During the whole incident, it was unclear who was in charge of what – something that should never be a question when it could have been planned for. This wasn’t the 2010 Earthquake in Haiti. It was a flood. There was time.

So, Trinidad and Tobago’s government failed – but too, so does CARICOM in the larger scope of things – and even the people who helped significantly did not use logistics as well as they could.

That support was given is great, and everyone should be proud of their efforts – but everyone should also be considering how they could be doing it better for the next time.

There is always a next time.

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Trinidad and Tobago Flooding 2018: Observations on Government (Pt 2)

800px-Flag_of_Trinidad_and_Tobago.svgIn Part I related to the 2018 flooding in Trinidad and Tobago, I was very upbeat about how the community was handling things, and here, now, I will be less upbeat – but not as a matter of politics. The government response is a symptom of a lack of preparedness for a disaster at this scale.

When I write of ‘this scale’, too, this is not as large a disaster as we have seen in the past internationally with earthquakes or hurricanes or tsunamis or typhoons or… and yet, the reality is that for anyone affected or responding to any disaster, it’s huge. It’s emotional, it’s frustrating, and well intentioned people want to do more and expect governments to do more.

It’s clear that the government of Trinidad and Tobago is overwhelmed at this time. While many people only heard a part of what the Prime Minister of Grenada commented on the Prime Minister of Trinidad and Tobago’s statement that Trinidad and Tobago was not accepting aid at this time, they did not hear the key to it all: Logistics. The Government of Trinidad and Tobago cannot handle the logistics of disbursing more aid at this time according to Prime Minister of Trinidad and Tobago, Dr. Keith Rowley.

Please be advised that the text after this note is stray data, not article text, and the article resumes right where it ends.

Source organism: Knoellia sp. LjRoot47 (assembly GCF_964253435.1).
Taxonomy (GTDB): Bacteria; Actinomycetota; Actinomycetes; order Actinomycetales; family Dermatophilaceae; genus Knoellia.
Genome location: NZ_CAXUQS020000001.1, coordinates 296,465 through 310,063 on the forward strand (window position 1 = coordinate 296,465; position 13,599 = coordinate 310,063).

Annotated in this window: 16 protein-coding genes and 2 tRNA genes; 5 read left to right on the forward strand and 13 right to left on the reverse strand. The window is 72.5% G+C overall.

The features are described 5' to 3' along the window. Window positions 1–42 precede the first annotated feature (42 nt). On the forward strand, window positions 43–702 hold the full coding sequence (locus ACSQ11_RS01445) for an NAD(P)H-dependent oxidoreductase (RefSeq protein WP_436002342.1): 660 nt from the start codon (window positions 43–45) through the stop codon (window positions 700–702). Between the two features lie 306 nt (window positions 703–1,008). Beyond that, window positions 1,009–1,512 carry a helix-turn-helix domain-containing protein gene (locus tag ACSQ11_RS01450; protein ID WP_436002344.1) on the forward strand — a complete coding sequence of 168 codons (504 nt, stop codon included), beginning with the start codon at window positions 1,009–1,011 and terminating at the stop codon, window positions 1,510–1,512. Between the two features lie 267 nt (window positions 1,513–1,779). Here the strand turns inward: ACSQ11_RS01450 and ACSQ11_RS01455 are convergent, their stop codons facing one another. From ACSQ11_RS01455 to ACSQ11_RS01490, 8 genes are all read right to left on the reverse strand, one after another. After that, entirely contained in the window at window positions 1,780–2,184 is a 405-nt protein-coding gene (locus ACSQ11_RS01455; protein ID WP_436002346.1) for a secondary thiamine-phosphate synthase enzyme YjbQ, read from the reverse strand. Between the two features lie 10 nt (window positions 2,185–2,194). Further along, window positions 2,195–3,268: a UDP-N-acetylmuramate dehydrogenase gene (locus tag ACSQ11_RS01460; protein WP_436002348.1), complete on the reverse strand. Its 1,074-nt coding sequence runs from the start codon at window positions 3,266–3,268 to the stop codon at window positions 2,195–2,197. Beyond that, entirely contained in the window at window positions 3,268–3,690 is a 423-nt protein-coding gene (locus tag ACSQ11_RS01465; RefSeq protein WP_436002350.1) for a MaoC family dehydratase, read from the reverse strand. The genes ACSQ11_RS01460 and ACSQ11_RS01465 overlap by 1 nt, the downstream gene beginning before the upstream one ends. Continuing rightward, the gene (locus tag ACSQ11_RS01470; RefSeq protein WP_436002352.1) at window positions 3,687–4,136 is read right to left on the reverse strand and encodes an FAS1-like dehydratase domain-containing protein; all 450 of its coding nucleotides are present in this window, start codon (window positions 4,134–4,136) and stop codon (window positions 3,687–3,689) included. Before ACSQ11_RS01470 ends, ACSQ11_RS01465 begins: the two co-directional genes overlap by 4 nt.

In essence, a flood of aid might be wasted, and the sane thing to do is to hold off on asking for assistance until what is needed is actually identified. This is common sense, but it’s common sense that leaves people when they are flooded with imagery of homes underwater, of people who have lost all but the love of their brothers and sisters.

In the end, while unpopular, the Prime Minister of Trinidad and Tobago was honest about the capacity of government to handle the situation – something which has been neglected for decades. People have been uttering, “God is a Trini” for as long as I can remember, a testament to faith that Trinidad and Tobago alone had some form of relationship with a superior being. God simply doesn’t handle logistics when the… water… hits the fan.

Flash Flood South of Couva
Flash flood on the highway near Couva, Trinidad, 2008

I’m critical of government, apolitically. I have been publicly critical of one Minister flying around in an airplane instead of being at his desk, among others, and I have been critical of the Trinidad and Tobago Office of Disaster Preparedness and Management (ODPM) for years.

It was only a year ago when we had to deal with Tropical Storm Brett and it’s fallout – and I wrote some things in that context a year ago that have apparently not been addressed. Flash flooding is not new in Trinidad and Tobago.

It’s getting worse – scientists agree on climate change though politicians do not; the complexity of climate change is lost on many. Sea levels are rising. We’ve been seeing increased rainfall in parts of the world, droughts in others.

red-house---colourSystems do not change quickly. When I wrote about Brett last year in Trinidad and Tobago, I didn’t expect an immediate change – but I did expect at least a few things to change. The ODPM still has a useless app, it’s still ponderously slow to respond for such a small organization in a small country… it’s a bit like a mouse that lacks agility, slamming into walls with the precision of a meteorite. And it’s a symptom of larger issues that plague Trinidad and Tobago.

So no, the government of Trinidad and Tobago doesn’t get a free pass, but the present government needs to turn decades of lack of exercise of this arm of government to deal with things – as well as other things, which I’ll get to in a later post.

The global economy isn’t waiting for Trinidad and Tobago.

Neither is nature.